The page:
10. What type of energy do you use to heat your house, from where does this energy come? What environmental effects does this type of energy have? All forms of energy have negative environmental effects, figure out what you use first.
  11. Name the nearest creek or stream to your home, and trace its passage from source to outlet. Include above and below ground portions. Google maps can be helpful here or a topo map.
  12. List the nearest local, and state, and national park to your house, what kinds of activities are allowed in each of these (hunting, fishing, camping, motorcycling, horseback riding etc.)

Points will be assigned for depth and breadth of information and for creativity in presenting the information. Create a picture of your own Bioregion so that others can see the value and complexity of your environment.

Include with your answers a list of references to indicate where you obtained your information. Use the format in the MLA guidelines to construct a bibliography for the references that you use on each question. After you have assembled your bibliography, make sure your citations are formatted correctly. Do not use footnotes or citations of any kind within the body of this assignment. The LMC Librarian Instructions for  MLA Bibliographies are found at: at:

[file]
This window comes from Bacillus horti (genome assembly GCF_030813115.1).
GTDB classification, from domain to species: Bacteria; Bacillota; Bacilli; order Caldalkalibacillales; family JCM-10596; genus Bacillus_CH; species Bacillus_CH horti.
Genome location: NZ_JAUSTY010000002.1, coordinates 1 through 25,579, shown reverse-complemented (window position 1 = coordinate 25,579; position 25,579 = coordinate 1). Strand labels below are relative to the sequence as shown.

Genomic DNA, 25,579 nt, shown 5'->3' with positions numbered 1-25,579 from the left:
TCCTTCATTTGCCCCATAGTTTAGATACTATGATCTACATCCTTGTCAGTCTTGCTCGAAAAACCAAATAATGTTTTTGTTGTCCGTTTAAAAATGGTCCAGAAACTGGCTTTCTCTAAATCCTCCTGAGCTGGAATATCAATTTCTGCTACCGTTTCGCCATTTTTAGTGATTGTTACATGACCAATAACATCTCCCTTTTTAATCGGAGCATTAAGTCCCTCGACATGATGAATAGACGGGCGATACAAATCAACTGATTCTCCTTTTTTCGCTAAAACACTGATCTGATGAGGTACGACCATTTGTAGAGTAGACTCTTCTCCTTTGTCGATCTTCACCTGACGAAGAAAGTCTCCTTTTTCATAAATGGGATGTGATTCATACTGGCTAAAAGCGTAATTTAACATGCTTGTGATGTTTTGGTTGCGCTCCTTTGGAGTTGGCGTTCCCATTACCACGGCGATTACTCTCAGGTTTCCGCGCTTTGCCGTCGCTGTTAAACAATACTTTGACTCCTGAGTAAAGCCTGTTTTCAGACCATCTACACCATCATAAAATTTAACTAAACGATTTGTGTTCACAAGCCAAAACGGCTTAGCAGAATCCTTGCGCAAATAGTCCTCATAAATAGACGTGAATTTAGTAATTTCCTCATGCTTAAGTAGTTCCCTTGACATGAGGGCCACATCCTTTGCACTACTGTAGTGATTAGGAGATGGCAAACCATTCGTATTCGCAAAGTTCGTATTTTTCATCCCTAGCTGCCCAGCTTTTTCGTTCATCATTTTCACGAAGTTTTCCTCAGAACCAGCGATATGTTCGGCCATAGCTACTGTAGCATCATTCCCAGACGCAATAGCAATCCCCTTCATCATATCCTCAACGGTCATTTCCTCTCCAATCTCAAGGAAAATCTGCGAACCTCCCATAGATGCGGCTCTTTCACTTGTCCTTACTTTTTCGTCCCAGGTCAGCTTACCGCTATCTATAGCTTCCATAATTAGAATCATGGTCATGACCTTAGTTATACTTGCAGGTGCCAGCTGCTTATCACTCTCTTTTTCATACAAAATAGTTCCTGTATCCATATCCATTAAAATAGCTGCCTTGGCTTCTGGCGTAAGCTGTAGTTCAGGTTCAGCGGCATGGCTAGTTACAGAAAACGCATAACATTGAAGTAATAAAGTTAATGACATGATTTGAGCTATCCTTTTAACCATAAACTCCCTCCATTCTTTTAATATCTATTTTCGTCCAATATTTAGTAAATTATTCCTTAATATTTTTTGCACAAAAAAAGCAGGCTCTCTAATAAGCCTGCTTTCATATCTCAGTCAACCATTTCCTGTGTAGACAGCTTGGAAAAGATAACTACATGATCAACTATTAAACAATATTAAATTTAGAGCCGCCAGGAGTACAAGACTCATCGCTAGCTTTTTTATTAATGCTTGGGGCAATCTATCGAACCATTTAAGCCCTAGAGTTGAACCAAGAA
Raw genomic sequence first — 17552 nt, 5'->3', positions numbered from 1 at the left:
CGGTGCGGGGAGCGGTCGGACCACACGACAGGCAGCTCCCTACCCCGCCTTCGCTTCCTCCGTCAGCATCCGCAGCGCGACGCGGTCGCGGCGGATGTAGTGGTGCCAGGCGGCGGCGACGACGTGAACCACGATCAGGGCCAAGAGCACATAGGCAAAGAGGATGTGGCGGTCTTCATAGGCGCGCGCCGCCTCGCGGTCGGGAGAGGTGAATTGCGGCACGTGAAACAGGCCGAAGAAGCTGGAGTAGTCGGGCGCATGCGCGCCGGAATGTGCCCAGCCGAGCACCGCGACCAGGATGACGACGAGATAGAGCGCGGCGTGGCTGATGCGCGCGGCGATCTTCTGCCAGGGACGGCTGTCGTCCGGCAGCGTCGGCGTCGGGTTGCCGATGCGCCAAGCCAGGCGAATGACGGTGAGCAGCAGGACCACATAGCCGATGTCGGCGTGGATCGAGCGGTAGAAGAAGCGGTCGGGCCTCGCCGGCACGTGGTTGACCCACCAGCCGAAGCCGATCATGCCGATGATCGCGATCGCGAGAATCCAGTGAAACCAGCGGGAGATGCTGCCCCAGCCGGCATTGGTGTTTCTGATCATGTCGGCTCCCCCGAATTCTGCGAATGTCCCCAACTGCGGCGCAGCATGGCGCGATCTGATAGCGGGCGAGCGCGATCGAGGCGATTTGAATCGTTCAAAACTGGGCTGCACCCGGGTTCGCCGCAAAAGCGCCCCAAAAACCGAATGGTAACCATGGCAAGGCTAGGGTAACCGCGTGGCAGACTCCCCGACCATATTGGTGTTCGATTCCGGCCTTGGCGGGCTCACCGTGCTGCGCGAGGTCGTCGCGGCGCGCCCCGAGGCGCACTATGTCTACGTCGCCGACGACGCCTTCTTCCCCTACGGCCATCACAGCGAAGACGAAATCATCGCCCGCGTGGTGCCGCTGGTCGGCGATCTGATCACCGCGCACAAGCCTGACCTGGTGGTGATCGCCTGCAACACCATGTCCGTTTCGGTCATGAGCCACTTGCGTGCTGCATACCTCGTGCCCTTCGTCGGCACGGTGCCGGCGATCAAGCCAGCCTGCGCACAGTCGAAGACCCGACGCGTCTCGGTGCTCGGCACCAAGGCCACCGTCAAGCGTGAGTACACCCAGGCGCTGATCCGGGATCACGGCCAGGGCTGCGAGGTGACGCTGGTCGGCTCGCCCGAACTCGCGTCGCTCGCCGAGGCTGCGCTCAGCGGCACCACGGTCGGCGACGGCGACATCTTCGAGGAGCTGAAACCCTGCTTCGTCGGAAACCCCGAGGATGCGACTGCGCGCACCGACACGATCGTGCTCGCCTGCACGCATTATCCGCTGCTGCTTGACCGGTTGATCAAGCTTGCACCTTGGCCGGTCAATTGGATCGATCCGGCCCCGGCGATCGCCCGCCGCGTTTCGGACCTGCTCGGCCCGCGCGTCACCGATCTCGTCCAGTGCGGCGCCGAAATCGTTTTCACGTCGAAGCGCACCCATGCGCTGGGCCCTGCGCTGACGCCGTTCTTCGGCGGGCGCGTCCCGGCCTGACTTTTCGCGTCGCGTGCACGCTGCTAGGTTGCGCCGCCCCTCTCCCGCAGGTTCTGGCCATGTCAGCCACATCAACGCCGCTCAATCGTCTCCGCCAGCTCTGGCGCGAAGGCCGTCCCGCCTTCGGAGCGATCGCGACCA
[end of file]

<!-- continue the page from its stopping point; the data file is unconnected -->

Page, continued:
BC Library Media Center Homepage: (Links to an external site.)

Permanent Reserve (behind the Circulation Desk):

Maps:City of Bellevue City of Seattle
King and Snohomish Counties
City of Bellevue topographic mapsAtlases:Puget Sound Thomas Guide 2001
Washington Atlas and GazetteerWeb Sites:City of Bellevue (Links to an external site.)

City of Seattle (Links to an external site.)

King County Department of Natural Resources
 (Links to an external site.)Washington State Department of Natural Resources (Links to an external site.)

Natural Mapping Program in Washington (Links to an external site.)

On the bottom left side of the home page click on "Site Map" then click on "Outreach". Scroll down to "The Nature Mapping Program" and click on the URL: to get to the Nature Mapping Program in Washington State. Next, click on "Maps", and finally, click on "Washington Maps" or scroll down and click on a particular Genus and species mapped in Washington State. Have Fun!!!!!

    • Posted: 13 days ago
    • Due: 
    • Budget: $30
    Tags: biology